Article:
[a] Olmert’s offer to accept a symbolic number of Palestinian refugees into Israel did not resolve the issue since descendents number in the  millions, many scattered across the region.

[b] Abbas said ,”I’m not an expert on maps. How can I sign something before I show it to the experts on our side to examine it?”

[c] Olmert though that Palestinian terrorist groups may have deterred Abbas from making a deal.

Neither of the aforementioned summits should have occurred in the manner described.  After all, how many Israelis would entertain a division of Jerusalem or another neighboring Hamastan? Our intentions for peace should be predicated on the basis of our being indigenous to the Land of Israel supported by historical facts.

In the Middle East Quarterly of Summer 2012, David Bukay addresses, “Founding National Myths Fabricating  Palestinian History”. He asserts that the vast literature proving the historic Jewish connection to the Land of Israel has been extensively manipulated and distorted as part of the Palestinian politics of nationalism. Propaganda, indoctrination, and socialization, both domestically and internationally, are essential parts of the strategy and tactics of asserting Palestinian nationhood and statehood. By appropriating to themselves the values, traditions, and historical facts that belong to the Jews, Palestinians have managed to fabricate a “legitimate” history and political traditions out of nothing while denying those of Israel.

This they have achieved  by stealing Israel’s heritage, history, and values, and denying its legitimacy as a people and a state. The Palestinian objectives are to disqualify Israel’s historical standing and to inherit its belongings by delegitimizing and even dehumanizing its national identity and personality.

Even after the 1967 Six Day War, United Nations Resolution 242 of November 22, 1967 mentions only “refugees,” not even “Arab refugees”—let alone a Palestinian people and a Palestinian state. Calls in earnest for a Palestinian state did not begin in the United Nations or elsewhere until the late 1960s or the early 1970s. The Palestinian leaders claim lineage from ancient history, describing the Canaanites as their direct ancestors.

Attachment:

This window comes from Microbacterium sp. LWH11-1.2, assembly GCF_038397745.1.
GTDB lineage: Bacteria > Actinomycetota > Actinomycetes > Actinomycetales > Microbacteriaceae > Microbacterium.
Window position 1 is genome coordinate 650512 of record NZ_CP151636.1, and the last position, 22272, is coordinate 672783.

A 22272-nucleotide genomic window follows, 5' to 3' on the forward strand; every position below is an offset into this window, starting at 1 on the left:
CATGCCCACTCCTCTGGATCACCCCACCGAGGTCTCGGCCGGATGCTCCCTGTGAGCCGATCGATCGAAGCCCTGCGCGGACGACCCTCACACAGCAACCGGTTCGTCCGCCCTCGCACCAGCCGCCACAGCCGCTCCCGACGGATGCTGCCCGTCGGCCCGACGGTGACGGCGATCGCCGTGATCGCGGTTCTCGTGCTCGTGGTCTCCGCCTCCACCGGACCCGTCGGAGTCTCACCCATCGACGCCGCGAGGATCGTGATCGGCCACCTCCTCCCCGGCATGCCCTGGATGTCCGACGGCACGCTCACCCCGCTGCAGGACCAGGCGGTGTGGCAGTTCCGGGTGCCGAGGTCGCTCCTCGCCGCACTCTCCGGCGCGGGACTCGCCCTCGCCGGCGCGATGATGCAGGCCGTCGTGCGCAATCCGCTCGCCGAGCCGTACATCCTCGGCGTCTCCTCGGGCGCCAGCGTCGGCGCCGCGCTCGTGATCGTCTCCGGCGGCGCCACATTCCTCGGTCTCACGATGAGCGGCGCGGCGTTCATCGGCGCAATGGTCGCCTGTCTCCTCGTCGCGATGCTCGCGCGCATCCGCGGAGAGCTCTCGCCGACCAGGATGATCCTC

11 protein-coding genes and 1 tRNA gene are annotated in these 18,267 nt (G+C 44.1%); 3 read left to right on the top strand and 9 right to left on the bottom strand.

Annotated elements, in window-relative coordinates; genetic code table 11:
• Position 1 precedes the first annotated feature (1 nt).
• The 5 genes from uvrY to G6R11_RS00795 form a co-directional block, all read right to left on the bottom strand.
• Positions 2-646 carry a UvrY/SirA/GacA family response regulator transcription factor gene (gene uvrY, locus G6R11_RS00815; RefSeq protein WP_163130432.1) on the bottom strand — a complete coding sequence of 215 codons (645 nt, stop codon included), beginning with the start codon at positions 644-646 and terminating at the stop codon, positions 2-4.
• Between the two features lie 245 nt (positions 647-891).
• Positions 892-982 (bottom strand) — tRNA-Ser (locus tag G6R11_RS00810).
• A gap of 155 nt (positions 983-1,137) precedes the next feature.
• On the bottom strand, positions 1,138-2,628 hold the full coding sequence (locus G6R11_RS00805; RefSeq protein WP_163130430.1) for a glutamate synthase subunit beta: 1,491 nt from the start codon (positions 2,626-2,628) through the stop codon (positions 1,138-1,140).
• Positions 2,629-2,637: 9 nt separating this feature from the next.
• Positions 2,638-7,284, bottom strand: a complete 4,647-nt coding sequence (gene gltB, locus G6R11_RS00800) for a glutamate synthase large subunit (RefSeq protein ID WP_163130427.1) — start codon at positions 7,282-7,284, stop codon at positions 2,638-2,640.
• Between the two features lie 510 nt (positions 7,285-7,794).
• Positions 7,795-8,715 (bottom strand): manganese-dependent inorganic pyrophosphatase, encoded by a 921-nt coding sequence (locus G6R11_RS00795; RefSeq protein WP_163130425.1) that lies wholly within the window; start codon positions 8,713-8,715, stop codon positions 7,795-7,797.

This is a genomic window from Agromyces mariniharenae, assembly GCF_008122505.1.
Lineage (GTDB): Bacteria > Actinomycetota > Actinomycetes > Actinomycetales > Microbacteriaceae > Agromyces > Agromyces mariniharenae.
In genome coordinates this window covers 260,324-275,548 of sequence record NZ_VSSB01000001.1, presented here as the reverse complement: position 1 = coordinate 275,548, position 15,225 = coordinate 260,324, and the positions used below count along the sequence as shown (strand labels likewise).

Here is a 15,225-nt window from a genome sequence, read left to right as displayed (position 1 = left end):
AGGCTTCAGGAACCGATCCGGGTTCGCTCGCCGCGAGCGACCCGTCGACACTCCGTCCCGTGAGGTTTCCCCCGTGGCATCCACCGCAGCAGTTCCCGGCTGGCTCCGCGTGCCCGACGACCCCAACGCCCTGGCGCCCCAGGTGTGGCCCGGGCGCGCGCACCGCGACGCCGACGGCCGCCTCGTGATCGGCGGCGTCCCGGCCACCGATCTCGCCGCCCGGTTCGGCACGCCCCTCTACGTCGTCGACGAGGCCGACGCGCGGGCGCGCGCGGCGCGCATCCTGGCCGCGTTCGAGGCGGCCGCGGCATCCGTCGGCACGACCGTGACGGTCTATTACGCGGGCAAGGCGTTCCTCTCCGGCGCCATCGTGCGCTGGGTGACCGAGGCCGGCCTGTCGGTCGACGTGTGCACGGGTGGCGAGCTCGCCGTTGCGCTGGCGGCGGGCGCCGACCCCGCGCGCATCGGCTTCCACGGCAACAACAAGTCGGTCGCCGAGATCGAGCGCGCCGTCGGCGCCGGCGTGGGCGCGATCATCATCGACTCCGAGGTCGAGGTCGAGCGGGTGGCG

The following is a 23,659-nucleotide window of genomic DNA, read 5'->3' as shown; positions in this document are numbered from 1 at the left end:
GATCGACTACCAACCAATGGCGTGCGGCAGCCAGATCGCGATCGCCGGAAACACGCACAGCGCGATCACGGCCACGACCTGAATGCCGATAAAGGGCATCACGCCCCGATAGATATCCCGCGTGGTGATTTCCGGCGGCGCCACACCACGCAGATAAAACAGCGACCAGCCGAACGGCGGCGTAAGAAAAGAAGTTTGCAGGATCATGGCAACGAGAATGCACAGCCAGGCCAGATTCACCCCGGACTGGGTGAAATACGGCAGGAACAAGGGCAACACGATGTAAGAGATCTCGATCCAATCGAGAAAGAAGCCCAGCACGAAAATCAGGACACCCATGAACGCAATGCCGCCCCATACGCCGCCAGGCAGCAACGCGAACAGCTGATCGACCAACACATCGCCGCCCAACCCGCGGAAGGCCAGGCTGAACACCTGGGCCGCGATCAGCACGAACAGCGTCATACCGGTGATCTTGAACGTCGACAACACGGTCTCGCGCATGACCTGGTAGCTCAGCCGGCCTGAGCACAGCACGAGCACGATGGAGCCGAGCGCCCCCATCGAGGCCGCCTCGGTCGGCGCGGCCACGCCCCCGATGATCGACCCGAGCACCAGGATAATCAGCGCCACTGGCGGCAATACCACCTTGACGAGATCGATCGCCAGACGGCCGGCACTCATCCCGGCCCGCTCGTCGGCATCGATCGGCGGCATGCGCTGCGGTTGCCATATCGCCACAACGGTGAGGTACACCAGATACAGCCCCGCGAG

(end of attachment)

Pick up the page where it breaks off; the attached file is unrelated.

Perhaps the most conspicuous fact regarding the novelty of the Palestinian nation is that when it was within their power, the Arab leaders never seriously sought to create a Palestinian state during the 1940s, and after the establishment of the State of Israel, from 1948 until 1967, when the West Bank and Gaza were under Egyptian and Jordanian direct rule

The important question is what the Palestinians really want. What are the Palestinians’ political objectives, and how do they wish to realize them? All their leaders’ declarations and policies clearly show that they have never moderated their primary objective, which is to eliminate the State of Israel. From the Abadan (“never”) rhetoric of the 1920s through 1948 to Arafat’s “phased strategy,” adopted at the June 1974 Palestinian National Congress, Palestinians still lay claim to a land “from the river to the sea.”

Victor Sharpe writes about “The Counterfeit Arabs” in Arutz 7, emphasizing “There is no such thing as a Palestinian people; no such thing as a Palestinian history; and no Palestinian language exists. There has never been any independent, sovereign Palestinian state in all of recorded history.”They are the Arabs who call themselves :Palestinians. They are indistinguishable from those Arabs who live in the surrounding artificial  states such as Iraq, Jordan, Saudi Arabia or the other entities throughout the Middle East created by the colonial powers, Britain and France.

Sharpe asks, “If “Palestinians” allegedly are the historic inhabitants of the Holy Land, why did they not fight for independence from Roman occupation as Jews did? How is it possible that not a single “Palestinian” leader revolted against the Roman invaders or is mentioned in any historic record?

About the Author
Alex Rose was born in South Africa in 1935 and lived there until departing for the US in 1977 where he spent 26 years. He is an engineering consultant. For 18 years he was employed by Westinghouse until age 60 whereupon he became self-employed. He was also formerly on the Executive of Americans for a Safe Israel and a founding member of CAMERA, New York (Committee for Accuracy in Middle East Reporting in America and today one of the largest media monitoring organizations concerned with accuracy and balanced reporting on Israel). In 2003 he and his wife made Aliyah to Israel and presently reside in Ashkelon.